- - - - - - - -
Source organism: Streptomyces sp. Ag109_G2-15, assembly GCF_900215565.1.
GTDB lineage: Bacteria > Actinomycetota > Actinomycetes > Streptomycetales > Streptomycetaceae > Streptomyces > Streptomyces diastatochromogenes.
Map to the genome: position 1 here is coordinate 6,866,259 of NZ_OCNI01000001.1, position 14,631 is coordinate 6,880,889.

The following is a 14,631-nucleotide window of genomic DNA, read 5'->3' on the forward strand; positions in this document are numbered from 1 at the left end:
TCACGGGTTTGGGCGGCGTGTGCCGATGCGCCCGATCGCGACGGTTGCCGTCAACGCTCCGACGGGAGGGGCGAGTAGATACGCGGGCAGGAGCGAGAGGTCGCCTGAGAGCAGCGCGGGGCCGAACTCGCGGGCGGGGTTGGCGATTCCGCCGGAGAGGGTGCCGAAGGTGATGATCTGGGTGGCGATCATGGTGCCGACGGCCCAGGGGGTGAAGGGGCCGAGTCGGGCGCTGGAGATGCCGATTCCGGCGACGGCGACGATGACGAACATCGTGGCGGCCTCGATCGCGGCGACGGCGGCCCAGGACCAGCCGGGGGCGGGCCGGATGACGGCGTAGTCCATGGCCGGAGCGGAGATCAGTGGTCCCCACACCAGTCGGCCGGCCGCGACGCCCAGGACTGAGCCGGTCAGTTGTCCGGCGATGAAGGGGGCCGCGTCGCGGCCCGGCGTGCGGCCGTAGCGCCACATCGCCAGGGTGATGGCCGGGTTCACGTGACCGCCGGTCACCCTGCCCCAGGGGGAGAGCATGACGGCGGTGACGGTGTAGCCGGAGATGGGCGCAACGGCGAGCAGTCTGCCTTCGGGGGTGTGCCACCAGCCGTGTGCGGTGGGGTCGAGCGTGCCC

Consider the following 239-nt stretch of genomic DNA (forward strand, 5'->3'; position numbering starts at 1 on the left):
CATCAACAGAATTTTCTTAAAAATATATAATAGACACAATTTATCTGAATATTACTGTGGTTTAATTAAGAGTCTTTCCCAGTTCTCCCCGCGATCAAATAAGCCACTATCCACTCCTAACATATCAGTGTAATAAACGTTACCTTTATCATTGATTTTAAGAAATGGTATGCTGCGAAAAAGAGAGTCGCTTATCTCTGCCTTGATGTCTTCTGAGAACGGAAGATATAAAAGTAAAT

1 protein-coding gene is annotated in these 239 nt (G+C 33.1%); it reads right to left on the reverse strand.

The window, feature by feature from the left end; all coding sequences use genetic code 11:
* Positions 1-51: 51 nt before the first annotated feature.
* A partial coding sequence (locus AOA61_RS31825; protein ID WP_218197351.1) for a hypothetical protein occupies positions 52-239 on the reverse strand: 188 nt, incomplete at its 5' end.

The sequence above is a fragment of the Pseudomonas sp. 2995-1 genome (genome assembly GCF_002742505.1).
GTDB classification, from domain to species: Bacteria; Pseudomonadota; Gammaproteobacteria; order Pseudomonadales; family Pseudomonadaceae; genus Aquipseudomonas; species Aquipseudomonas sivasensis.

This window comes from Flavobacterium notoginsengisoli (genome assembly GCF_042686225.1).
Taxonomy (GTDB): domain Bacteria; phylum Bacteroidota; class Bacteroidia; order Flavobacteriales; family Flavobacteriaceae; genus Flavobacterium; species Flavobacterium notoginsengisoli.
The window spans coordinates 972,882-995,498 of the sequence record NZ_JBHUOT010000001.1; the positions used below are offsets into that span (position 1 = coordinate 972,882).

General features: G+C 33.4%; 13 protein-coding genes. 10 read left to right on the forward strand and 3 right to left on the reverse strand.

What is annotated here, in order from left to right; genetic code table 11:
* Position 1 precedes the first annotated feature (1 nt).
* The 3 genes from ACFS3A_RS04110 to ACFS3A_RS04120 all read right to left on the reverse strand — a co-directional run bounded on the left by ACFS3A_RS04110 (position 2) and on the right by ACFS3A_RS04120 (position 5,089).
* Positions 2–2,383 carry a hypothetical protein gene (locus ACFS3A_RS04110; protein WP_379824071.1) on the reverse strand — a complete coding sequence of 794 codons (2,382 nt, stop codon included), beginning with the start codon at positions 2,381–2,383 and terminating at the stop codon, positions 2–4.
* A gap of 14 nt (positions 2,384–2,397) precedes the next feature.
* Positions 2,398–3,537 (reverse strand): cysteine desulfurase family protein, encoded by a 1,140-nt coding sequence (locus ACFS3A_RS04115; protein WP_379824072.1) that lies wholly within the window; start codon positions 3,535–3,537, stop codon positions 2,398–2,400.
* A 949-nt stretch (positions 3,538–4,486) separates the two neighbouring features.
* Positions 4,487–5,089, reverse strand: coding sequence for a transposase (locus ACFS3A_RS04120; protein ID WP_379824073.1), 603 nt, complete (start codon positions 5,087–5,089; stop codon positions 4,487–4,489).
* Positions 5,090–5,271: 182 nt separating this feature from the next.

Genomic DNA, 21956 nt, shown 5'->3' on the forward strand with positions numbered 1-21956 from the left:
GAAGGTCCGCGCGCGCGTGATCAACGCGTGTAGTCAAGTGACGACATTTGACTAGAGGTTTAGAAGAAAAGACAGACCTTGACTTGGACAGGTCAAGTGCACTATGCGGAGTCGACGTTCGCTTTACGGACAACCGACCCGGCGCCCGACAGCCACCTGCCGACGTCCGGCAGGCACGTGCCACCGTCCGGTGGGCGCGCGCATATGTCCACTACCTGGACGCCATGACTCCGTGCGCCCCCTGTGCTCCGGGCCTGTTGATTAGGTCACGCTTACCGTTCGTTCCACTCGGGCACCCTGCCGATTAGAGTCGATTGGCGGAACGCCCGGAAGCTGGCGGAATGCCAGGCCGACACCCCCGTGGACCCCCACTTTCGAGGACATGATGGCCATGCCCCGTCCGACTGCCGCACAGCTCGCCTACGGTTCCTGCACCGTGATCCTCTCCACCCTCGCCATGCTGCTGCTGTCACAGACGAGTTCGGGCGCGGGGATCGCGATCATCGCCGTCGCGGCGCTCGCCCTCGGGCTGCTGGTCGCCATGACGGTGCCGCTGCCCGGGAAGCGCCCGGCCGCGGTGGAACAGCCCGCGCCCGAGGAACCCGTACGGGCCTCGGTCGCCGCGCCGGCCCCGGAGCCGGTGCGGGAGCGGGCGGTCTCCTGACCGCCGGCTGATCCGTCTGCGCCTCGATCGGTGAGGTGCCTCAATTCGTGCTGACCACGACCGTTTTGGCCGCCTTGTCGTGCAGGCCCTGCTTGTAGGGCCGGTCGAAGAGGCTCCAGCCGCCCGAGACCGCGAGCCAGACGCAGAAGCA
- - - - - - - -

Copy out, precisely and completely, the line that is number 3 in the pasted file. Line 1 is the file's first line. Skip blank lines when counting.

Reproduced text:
Map to the genome: position 1 here is coordinate 6,866,259 of NZ_OCNI01000001.1, position 14,631 is coordinate 6,880,889.